Calcium in Your Pregnancy Diet

Calcium in Your Pregnancy Diet


Are You Getting Enough Calcium During Pregnancy?

What do we know about calcium for pregnant women? Are radio and TV right insisting that pregnant women should take it in the form of pills? Does every woman need to take it during pregnancy and why? You might be very anxious after you’ve heard your friend saying: "I had problems with teeth after the birth! That means I lacked calcium during pregnancy, because nobody told me to take it! " We will answer this and other related questions.

Calcium accounts for 2 % of body weight. It forms bone tissue and enzymes, is actively involved in the transmission of nerve impulses and muscle contraction. Calcium is an important component of blood coagulation. This element is present in the human body in the greatest quantity. Out of the total "stock" of calcium (1-1,5 kg for an adult, about 20 g per kg of body weight) approximately 98-99 % accounts for bones and cartilages. New bone cells form to replace the old ones, therefore you need constantly replenish stocks of this element.

Calcium for Pregnant Women: Why is it Necessary to take Calcium in Pregnancy?

Calcium in Your Diet During Pregnancy

Women between 19 and 50 yo should take 1000 mg of calcium daily, while women under 18 yo - 1300 mg of calcium per day. During pregnancy and lactation, this number increases to attain 1500 mg per day. The growing fetus needs calcium for both the growth of bones and teeth and the formation of the CNS, heart and muscles. It is difficult to overestimate the role of calcium in regulating heart rhythm and blood coagulation.

Calcium is essential for the development of all the baby’s tissues, including nerve cells, internal organs, skeleton, eyes, ears, skin, hair and nails. Studies have shown that about 250-300 mg of calcium per day is delivered to the fetus through placenta.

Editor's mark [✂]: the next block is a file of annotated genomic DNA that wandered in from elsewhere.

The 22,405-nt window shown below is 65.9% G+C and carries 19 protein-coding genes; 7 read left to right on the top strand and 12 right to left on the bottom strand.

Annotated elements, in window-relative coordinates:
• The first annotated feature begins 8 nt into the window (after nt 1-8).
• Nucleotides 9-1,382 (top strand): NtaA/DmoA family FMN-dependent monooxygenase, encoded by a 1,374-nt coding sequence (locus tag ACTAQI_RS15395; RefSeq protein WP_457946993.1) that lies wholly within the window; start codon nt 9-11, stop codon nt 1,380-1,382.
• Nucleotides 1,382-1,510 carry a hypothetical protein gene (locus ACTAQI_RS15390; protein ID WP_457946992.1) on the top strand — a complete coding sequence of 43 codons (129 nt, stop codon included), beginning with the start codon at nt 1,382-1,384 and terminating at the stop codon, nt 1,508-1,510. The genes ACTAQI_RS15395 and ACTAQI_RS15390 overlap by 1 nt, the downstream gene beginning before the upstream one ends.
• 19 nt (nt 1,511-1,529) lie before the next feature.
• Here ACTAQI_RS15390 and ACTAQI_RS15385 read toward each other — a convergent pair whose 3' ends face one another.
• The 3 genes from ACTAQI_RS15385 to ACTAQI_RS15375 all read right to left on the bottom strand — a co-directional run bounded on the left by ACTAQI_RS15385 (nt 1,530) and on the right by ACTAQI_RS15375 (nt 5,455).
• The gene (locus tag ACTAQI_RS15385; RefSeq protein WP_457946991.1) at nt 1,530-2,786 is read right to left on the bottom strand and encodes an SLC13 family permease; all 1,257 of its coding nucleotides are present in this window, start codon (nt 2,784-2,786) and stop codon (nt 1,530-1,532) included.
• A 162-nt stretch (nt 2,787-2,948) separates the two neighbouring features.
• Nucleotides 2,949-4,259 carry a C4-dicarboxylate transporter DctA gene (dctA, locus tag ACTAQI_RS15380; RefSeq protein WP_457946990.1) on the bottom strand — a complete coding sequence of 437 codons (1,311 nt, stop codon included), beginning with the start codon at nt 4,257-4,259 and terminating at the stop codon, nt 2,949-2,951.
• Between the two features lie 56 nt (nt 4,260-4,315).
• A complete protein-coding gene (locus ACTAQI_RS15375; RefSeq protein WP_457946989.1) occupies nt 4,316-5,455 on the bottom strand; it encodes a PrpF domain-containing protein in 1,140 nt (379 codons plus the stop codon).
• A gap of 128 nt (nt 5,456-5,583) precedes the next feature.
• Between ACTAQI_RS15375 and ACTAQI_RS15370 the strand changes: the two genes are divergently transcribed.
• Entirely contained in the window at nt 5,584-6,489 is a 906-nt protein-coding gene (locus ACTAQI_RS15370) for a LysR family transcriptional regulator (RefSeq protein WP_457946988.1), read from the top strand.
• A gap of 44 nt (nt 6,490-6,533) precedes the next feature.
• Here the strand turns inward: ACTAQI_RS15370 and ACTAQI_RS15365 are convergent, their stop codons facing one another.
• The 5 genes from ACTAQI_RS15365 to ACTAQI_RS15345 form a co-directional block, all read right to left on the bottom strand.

Increased circulation of calcium in the future mom’s body as well as calcium excretion with urine are normal for pregnant women with adequate nutrition. These processes raise the need for calcium during pregnancy. Usually additional calcium is provided by increased absorption from food due to pregnancy hormones.

What to Eat During Pregnancy

Milk and dairy products contain lots of calcium (especially low-fat ones). Some vegetables such as cabbage, cauliflower, garlic, celery, parsley, fruit and berries also contain good quantities of this element. For example, gooseberry, redcurrant, strawberries, cherries contain lots of calcium. Animal and fish cartilages also contains calcium (don’t forget about aspic!)

Some foods, such as cereals, sorrel, currant, gooseberry, spinach slow down calcium absorption. These products contain phytic or oxalic acid that interacting with calcium form insoluble salts: oxalates and phytates, thus hindering calcium absorption. Therefore, take into account the products’ compatibility. Excessive consumption of foods containing caffeine such as cola, coffee, tea also may impede calcium metabolism. Thus, don’t overuse of them, especially during pregnancy.

Among the diseases that impede normal calcium absorption are diseases of the gastrointestinal tract: stomach ulcer and stone disease, chronic colitis - inflammation of the large intestine accompanied by diarrhea, chronic hepatitis (liver inflammation). As for endocrine diseases, it’s worth mentioning diabetes mellitus, hyperparathyroidism (parathyroid disease), thyrotoxicosis (thyroid disease), as well as bronchial asthma and other diseases requiring intake of glucocorticoids - hormonal drugs replacing hormones normally produced by the adrenal glands.

How Much Calcium During Pregnancy

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